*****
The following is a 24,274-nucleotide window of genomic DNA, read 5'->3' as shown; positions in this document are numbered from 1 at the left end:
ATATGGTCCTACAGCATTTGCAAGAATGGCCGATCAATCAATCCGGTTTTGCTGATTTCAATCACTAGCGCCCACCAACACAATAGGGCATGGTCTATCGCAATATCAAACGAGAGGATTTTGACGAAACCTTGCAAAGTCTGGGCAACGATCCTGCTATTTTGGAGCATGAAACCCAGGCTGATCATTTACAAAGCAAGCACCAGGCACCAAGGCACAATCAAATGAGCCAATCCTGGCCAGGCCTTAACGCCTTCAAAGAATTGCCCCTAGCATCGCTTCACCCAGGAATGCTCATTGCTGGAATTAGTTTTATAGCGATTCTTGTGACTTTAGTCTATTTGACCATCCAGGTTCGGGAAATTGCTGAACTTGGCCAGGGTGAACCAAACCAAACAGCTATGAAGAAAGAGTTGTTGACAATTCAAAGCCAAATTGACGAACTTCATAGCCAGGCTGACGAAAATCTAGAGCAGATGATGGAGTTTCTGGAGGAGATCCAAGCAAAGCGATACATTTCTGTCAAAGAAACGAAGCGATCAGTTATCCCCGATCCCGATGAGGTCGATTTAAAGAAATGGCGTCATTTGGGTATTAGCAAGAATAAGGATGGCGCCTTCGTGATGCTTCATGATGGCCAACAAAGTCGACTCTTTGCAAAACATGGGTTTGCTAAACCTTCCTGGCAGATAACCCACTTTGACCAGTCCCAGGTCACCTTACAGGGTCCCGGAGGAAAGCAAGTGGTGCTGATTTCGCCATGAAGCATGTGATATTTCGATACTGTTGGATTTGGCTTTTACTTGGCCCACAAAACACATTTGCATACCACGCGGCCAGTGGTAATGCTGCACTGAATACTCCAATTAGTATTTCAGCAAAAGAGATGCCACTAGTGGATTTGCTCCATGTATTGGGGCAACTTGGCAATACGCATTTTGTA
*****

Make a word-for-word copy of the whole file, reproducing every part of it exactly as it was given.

The following is a 24,274-nucleotide window of genomic DNA, read 5'->3' as shown; positions in this document are numbered from 1 at the left end:
ATATGGTCCTACAGCATTTGCAAGAATGGCCGATCAATCAATCCGGTTTTGCTGATTTCAATCACTAGCGCCCACCAACACAATAGGGCATGGTCTATCGCAATATCAAACGAGAGGATTTTGACGAAACCTTGCAAAGTCTGGGCAACGATCCTGCTATTTTGGAGCATGAAACCCAGGCTGATCATTTACAAAGCAAGCACCAGGCACCAAGGCACAATCAAATGAGCCAATCCTGGCCAGGCCTTAACGCCTTCAAAGAATTGCCCCTAGCATCGCTTCACCCAGGAATGCTCATTGCTGGAATTAGTTTTATAGCGATTCTTGTGACTTTAGTCTATTTGACCATCCAGGTTCGGGAAATTGCTGAACTTGGCCAGGGTGAACCAAACCAAACAGCTATGAAGAAAGAGTTGTTGACAATTCAAAGCCAAATTGACGAACTTCATAGCCAGGCTGACGAAAATCTAGAGCAGATGATGGAGTTTCTGGAGGAGATCCAAGCAAAGCGATACATTTCTGTCAAAGAAACGAAGCGATCAGTTATCCCCGATCCCGATGAGGTCGATTTAAAGAAATGGCGTCATTTGGGTATTAGCAAGAATAAGGATGGCGCCTTCGTGATGCTTCATGATGGCCAACAAAGTCGACTCTTTGCAAAACATGGGTTTGCTAAACCTTCCTGGCAGATAACCCACTTTGACCAGTCCCAGGTCACCTTACAGGGTCCCGGAGGAAAGCAAGTGGTGCTGATTTCGCCATGAAGCATGTGATATTTCGATACTGTTGGATTTGGCTTTTACTTGGCCCACAAAACACATTTGCATACCACGCGGCCAGTGGTAATGCTGCACTGAATACTCCAATTAGTATTTCAGCAAAAGAGATGCCACTAGTGGATTTGCTCCATGTATTGGGGCAACTTGGCAATACGCATTTTGTA